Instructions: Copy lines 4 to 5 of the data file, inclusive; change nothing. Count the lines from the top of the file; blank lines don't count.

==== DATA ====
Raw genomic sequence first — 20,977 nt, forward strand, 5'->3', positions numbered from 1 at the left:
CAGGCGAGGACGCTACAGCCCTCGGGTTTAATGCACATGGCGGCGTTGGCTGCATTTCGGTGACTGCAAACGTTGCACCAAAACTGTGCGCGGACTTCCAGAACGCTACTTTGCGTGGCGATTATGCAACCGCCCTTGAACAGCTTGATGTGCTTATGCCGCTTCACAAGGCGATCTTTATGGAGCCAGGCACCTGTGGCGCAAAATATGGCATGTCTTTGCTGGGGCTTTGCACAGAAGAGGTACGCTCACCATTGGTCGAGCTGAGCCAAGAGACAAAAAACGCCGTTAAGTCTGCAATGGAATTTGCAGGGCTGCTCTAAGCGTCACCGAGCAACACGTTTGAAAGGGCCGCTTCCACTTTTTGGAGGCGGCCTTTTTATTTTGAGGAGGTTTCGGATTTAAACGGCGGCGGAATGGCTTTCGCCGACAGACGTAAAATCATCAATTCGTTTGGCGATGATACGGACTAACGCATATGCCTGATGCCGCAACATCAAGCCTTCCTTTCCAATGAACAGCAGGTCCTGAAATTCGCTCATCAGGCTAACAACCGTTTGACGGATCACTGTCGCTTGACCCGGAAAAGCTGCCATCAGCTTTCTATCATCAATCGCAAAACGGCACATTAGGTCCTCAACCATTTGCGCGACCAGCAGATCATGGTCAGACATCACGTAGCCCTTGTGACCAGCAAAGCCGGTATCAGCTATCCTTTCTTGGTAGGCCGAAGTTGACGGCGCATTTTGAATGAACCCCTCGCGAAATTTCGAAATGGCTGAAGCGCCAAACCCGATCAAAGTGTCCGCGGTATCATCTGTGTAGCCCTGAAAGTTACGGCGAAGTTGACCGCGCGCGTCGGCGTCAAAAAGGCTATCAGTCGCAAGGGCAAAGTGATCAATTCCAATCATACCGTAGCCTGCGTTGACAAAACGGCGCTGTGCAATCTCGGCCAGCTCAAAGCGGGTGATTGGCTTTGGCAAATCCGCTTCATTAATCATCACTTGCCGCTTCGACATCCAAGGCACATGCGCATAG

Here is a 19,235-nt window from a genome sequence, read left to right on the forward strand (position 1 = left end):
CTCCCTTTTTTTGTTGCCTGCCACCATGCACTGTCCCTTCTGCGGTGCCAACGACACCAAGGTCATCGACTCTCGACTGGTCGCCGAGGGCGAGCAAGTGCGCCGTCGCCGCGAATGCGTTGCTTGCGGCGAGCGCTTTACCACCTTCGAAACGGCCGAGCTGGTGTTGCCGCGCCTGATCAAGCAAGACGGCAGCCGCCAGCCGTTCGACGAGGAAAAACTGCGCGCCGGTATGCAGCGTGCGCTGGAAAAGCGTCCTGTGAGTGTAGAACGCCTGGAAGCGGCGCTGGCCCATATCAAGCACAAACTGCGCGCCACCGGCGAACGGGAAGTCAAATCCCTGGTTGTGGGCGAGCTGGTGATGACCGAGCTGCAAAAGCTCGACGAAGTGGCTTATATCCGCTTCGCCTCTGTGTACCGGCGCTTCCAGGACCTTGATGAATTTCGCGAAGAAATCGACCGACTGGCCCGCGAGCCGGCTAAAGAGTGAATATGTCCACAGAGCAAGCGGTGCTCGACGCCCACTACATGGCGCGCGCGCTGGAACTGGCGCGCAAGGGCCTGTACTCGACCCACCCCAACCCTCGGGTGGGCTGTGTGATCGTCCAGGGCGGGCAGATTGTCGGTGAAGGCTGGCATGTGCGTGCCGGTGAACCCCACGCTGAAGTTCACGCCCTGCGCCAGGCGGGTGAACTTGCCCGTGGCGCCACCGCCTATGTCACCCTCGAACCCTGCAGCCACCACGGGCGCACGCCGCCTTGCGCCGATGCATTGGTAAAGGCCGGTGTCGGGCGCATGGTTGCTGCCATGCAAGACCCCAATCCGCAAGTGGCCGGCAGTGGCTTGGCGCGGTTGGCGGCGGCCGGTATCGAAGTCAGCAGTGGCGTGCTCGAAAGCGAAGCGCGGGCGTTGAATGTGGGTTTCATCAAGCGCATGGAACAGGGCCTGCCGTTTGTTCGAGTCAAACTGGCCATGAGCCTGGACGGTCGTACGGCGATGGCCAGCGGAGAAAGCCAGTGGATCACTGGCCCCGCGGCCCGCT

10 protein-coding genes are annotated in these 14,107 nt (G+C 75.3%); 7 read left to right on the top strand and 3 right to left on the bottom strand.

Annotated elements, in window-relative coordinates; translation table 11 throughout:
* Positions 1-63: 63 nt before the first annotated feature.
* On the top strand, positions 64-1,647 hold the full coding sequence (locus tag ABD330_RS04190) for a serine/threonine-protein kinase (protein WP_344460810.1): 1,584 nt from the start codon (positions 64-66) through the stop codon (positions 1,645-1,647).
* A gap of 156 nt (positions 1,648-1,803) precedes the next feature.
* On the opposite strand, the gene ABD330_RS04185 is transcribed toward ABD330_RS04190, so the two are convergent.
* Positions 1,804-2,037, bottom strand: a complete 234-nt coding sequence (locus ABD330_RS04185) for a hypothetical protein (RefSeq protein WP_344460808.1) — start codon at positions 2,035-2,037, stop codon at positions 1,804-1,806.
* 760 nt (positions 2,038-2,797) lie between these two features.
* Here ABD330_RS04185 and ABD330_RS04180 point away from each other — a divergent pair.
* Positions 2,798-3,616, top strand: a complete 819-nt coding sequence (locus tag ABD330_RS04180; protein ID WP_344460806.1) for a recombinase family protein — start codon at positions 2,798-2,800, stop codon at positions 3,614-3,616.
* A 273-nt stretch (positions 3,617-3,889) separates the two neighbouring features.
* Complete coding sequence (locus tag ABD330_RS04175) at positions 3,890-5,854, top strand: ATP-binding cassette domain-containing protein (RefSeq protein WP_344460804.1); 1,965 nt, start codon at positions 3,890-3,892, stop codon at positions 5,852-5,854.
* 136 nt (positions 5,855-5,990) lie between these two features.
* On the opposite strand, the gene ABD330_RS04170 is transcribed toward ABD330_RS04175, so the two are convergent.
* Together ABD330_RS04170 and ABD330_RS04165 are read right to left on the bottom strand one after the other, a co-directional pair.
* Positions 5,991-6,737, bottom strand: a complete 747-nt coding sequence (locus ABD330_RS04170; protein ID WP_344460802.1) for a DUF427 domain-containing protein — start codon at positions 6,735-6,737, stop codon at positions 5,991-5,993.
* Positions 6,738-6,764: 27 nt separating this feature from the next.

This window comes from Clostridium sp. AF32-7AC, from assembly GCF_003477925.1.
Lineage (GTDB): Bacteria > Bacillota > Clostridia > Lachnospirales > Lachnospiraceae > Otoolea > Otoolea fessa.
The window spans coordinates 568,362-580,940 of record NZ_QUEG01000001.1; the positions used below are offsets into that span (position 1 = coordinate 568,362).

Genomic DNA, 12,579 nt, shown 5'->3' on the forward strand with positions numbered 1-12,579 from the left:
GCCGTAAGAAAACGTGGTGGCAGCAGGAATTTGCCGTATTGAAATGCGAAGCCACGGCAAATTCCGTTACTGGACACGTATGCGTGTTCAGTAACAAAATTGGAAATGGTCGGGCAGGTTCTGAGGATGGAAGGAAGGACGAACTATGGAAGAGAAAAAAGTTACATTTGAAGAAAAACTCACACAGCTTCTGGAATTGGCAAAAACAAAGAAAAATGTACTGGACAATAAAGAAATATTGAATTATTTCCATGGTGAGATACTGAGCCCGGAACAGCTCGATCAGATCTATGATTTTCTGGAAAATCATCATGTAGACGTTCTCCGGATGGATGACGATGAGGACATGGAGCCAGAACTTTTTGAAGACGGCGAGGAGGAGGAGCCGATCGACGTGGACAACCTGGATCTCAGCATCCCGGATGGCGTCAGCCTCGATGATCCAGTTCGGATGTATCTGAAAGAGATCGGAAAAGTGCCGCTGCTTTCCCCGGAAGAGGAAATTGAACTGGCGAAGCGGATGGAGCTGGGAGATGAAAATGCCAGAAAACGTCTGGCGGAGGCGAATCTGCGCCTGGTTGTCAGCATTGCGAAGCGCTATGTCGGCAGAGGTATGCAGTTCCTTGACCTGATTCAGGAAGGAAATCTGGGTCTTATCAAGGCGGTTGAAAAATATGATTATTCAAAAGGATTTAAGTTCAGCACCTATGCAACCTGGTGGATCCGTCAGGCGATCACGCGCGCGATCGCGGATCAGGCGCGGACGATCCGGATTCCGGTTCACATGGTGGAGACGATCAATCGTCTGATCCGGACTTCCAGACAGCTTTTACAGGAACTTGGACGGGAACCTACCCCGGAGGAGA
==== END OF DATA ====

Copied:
CTCCCTTTTTTTGTTGCCTGCCACCATGCACTGTCCCTTCTGCGGTGCCAACGACACCAAGGTCATCGACTCTCGACTGGTCGCCGAGGGCGAGCAAGTGCGCCGTCGCCGCGAATGCGTTGCTTGCGGCGAGCGCTTTACCACCTTCGAAACGGCCGAGCTGGTGTTGCCGCGCCTGATCAAGCAAGACGGCAGCCGCCAGCCGTTCGACGAGGAAAAACTGCGCGCCGGTATGCAGCGTGCGCTGGAAAAGCGTCCTGTGAGTGTAGAACGCCTGGAAGCGGCGCTGGCCCATATCAAGCACAAACTGCGCGCCACCGGCGAACGGGAAGTCAAATCCCTGGTTGTGGGCGAGCTGGTGATGACCGAGCTGCAAAAGCTCGACGAAGTGGCTTATATCCGCTTCGCCTCTGTGTACCGGCGCTTCCAGGACCTTGATGAATTTCGCGAAGAAATCGACCGACTGGCCCGCGAGCCGGCTAAAGAGTGAATATGTCCACAGAGCAAGCGGTGCTCGACGCCCACTACATGGCGCGCGCGCTGGAACTGGCGCGCAAGGGCCTGTACTCGACCCACCCCAACCCTCGGGTGGGCTGTGTGATCGTCCAGGGCGGGCAGATTGTCGGTGAAGGCTGGCATGTGCGTGCCGGTGAACCCCACGCTGAAGTTCACGCCCTGCGCCAGGCGGGTGAACTTGCCCGTGGCGCCACCGCCTATGTCACCCTCGAACCCTGCAGCCACCACGGGCGCACGCCGCCTTGCGCCGATGCATTGGTAAAGGCCGGTGTCGGGCGCATGGTTGCTGCCATGCAAGACCCCAATCCGCAAGTGGCCGGCAGTGGCTTGGCGCGGTTGGCGGCGGCCGGTATCGAAGTCAGCAGTGGCGTGCTCGAAAGCGAAGCGCGGGCGTTGAATGTGGGTTTCATCAAGCGCATGGAACAGGGCCTGCCGTTTGTTCGAGTCAAACTGGCCATGAGCCTGGACGGTCGTACGGCGATGGCCAGCGGAGAAAGCCAGTGGATCACTGGCCCCGCGGCCCGCT

10 protein-coding genes are annotated in these 14,107 nt (G+C 75.3%); 7 read left to right on the top strand and 3 right to left on the bottom strand.